However, unlike automatic statistical forecasting based on a product’s past sales, forecasting with a leading indicator faces the same problem as the proverbial recipe for rabbit stew: “First catch a rabbit”. Here the forecaster’s subject matter expertise is critical to success. The forecaster must be able to nominate one or more candidates for the job of leading indicator. After this crucial step, based on the forecaster’s knowledge, experience and intuition, then software can be used to verify that there really is a predictive, time-delayed relationship between the candidate leading indicator and the variable to be forecasted.

This verification step is done using a “cross-correlation” analysis. The software essentially takes as input a sequence of values of the variable to be forecasted and another sequence of values of the supposed leading indicator. Then it slides the data from the forecast variable ahead by, successively, one, two, three, etc. time periods. At each slip in time (called a “lag”, because the leading indicator is lagging further and further behind the forecast variable), the software checks for a pattern of association between the two variables. If it finds a pattern that is too strong to be explained as a statistical accident, the forecaster’s hunch is confirmed.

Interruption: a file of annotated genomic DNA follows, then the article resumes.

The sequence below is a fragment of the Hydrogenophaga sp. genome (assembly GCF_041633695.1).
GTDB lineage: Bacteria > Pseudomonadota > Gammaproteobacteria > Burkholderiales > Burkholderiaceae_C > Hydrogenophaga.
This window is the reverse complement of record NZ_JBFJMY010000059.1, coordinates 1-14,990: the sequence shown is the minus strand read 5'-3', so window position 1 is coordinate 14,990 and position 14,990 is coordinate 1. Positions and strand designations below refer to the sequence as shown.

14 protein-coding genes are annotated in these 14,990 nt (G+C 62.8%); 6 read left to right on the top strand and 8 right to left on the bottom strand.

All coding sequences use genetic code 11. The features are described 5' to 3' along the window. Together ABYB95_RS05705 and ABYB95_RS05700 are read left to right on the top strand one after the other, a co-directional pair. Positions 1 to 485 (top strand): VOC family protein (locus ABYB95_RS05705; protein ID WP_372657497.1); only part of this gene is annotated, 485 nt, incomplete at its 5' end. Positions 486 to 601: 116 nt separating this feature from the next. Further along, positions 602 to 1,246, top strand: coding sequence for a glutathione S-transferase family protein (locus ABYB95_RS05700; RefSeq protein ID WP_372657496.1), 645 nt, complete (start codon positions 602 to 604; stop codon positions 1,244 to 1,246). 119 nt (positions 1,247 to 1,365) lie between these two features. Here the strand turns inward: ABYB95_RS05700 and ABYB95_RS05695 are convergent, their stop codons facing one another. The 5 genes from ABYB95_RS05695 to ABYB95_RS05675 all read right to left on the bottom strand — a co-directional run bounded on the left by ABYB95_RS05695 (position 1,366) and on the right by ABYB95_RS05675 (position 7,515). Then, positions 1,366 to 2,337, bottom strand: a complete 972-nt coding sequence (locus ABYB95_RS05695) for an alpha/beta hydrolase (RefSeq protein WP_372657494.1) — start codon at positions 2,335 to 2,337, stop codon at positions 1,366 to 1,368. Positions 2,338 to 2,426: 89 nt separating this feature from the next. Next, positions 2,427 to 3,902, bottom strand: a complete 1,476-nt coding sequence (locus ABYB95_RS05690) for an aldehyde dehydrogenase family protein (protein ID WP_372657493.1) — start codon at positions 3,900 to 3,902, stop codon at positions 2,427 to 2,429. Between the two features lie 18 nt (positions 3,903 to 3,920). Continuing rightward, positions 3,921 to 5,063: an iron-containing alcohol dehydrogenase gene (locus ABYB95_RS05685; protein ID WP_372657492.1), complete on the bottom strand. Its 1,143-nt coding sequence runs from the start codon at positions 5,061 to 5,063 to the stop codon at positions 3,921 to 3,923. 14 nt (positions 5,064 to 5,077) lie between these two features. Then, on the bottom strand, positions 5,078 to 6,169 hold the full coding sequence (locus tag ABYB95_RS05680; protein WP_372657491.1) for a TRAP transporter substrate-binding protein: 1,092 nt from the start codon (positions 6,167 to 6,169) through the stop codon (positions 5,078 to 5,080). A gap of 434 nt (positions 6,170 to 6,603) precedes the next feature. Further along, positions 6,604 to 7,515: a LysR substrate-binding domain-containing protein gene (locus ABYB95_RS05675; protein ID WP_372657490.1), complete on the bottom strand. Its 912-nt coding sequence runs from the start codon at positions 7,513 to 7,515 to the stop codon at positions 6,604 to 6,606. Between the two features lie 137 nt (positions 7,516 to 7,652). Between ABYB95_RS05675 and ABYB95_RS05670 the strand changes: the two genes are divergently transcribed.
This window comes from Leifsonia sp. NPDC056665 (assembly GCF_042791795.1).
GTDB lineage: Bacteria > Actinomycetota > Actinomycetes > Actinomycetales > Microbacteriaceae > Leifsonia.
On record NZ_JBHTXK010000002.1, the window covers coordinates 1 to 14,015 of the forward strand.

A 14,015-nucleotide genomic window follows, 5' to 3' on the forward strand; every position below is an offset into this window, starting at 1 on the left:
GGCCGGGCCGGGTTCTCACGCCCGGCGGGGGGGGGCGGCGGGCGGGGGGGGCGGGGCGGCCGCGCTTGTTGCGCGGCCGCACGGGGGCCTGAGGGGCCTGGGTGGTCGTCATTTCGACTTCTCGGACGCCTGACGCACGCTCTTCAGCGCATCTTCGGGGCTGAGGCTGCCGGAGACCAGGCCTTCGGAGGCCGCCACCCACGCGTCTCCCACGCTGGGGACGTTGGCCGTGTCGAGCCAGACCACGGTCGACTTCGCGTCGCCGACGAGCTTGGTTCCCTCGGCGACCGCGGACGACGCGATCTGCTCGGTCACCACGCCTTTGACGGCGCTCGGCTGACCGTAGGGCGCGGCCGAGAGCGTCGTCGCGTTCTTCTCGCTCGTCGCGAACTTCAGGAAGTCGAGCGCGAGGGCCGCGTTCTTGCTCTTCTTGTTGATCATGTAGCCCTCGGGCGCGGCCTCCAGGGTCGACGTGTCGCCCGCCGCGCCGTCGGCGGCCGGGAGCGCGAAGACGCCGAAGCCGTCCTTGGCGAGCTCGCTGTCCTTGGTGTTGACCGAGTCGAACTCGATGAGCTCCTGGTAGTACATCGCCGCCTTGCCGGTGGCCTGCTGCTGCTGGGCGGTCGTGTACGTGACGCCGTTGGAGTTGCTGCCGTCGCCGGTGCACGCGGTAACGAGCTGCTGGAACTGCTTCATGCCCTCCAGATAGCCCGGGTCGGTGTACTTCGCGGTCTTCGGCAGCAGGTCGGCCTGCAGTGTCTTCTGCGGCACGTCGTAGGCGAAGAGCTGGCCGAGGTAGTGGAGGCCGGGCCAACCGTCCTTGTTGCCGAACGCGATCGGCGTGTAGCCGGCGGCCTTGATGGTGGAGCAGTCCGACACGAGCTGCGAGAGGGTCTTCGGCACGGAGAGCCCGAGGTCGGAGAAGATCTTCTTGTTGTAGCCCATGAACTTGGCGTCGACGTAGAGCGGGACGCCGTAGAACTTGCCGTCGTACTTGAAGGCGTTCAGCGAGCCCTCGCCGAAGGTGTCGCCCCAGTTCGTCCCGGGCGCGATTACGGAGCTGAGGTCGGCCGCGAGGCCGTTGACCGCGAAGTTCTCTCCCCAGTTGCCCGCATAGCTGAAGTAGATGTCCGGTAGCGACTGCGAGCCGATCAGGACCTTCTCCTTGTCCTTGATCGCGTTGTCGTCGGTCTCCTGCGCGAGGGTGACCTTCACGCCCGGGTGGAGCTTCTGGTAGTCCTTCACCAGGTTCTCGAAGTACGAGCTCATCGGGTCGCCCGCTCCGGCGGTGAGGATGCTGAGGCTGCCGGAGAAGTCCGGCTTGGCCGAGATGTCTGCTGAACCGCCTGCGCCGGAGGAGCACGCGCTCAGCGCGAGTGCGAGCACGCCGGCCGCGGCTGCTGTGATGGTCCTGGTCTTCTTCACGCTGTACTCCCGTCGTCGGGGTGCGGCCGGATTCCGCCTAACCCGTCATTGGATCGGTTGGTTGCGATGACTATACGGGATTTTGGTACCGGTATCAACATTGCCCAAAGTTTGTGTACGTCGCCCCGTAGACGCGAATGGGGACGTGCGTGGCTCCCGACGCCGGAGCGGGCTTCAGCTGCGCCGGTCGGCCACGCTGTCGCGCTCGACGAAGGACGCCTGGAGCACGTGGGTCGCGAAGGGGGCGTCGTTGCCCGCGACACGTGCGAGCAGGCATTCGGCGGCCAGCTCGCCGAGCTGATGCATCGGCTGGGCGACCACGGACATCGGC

Obviously, forecasting with leading indicators is more work than forecasting using only an item’s own past values. The forecaster has to identify a leading indicator, starting with a list suggested by the forecaster’s subject matter expertise. This is a “hand-crafting” process that is not suited to mass production of forecasts. But it can be a successful approach for a smaller number of important items that are worth the extra effort. The role of forecasting software, such as our SmartForecasts system, is to help the forecaster authenticate the leading indicator and then exploit it.

Thomas Willemain, PhD, co-founded Smart Software and currently serves as Senior Vice President for Research. Dr. Willemain also serves as Professor Emeritus of Industrial and Systems Engineering at Rensselaer Polytechnic Institute and as a member of the research staff at the Center for Computing Sciences, Institute for Defense Analyses.

Related Posts

## Daily Demand Scenarios

In this Videoblog, we will explain how time series forecasting has emerged as a pivotal tool, particularly at the daily level, which Smart Software has been pioneering since its inception over forty years ago. The evolution of business practices from annual to more refined temporal increments like monthly and now daily data analysis illustrates a significant shift in operational strategies.